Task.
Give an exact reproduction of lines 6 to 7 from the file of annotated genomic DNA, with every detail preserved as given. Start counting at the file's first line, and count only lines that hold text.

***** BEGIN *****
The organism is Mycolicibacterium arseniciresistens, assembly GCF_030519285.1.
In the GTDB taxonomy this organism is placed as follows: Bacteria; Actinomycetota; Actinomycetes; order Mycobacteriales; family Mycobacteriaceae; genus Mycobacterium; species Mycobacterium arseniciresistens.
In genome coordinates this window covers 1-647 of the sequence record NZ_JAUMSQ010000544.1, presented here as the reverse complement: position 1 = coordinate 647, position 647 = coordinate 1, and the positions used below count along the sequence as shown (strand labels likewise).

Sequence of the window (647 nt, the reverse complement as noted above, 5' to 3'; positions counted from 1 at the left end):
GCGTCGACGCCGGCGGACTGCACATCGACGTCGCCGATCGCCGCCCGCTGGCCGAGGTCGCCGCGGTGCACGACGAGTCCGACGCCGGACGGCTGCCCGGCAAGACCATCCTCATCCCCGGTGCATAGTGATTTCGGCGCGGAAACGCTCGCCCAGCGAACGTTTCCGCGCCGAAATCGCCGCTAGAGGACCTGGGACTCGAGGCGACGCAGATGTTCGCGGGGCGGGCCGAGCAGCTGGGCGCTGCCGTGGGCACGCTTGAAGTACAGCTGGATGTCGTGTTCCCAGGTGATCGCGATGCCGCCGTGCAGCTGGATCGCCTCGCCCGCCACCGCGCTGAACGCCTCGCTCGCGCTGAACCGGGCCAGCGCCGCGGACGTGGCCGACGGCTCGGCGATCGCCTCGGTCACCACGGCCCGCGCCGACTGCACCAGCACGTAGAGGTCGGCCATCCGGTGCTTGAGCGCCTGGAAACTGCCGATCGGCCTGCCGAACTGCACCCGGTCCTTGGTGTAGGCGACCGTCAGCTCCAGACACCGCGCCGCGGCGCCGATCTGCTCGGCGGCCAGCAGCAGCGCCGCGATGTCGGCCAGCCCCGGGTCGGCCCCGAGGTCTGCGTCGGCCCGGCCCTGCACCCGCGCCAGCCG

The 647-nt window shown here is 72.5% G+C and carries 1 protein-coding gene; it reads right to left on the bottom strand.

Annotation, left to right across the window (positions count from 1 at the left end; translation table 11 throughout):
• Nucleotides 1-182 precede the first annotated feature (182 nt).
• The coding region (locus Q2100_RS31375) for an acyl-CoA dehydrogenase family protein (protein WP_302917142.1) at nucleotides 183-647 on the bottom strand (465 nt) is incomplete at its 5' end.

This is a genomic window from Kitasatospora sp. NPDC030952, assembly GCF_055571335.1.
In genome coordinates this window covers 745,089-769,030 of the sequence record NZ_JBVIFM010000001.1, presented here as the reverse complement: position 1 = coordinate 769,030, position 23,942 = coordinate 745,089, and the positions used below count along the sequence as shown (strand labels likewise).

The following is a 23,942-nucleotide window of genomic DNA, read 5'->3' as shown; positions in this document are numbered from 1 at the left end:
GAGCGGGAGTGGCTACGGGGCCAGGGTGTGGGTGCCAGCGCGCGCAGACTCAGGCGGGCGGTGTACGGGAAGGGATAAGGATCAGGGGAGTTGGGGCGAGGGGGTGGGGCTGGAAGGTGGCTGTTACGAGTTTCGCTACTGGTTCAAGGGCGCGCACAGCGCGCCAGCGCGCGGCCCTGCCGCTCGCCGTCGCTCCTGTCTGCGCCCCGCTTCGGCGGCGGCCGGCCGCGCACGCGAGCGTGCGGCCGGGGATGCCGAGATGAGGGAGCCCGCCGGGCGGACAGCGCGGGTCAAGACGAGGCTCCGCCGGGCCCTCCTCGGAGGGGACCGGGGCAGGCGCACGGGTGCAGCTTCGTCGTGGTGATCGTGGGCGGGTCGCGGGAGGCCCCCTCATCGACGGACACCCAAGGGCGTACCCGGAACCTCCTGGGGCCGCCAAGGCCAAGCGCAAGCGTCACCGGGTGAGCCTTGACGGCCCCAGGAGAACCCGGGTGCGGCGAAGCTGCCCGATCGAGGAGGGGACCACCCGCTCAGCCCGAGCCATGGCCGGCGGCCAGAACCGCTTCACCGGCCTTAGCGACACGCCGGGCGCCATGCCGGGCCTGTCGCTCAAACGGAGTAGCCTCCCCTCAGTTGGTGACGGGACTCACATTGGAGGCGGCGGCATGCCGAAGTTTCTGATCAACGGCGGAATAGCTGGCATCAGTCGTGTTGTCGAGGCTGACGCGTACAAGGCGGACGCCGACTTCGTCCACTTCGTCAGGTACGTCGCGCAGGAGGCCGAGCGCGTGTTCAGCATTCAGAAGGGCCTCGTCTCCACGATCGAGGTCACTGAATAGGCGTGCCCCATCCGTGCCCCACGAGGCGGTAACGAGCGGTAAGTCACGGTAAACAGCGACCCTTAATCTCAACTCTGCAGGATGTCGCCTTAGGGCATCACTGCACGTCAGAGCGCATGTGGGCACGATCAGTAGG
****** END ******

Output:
The 647-nt window shown here is 72.5% G+C and carries 1 protein-coding gene; it reads right to left on the bottom strand.

Annotation, left to right across the window (positions count from 1 at the left end; translation table 11 throughout):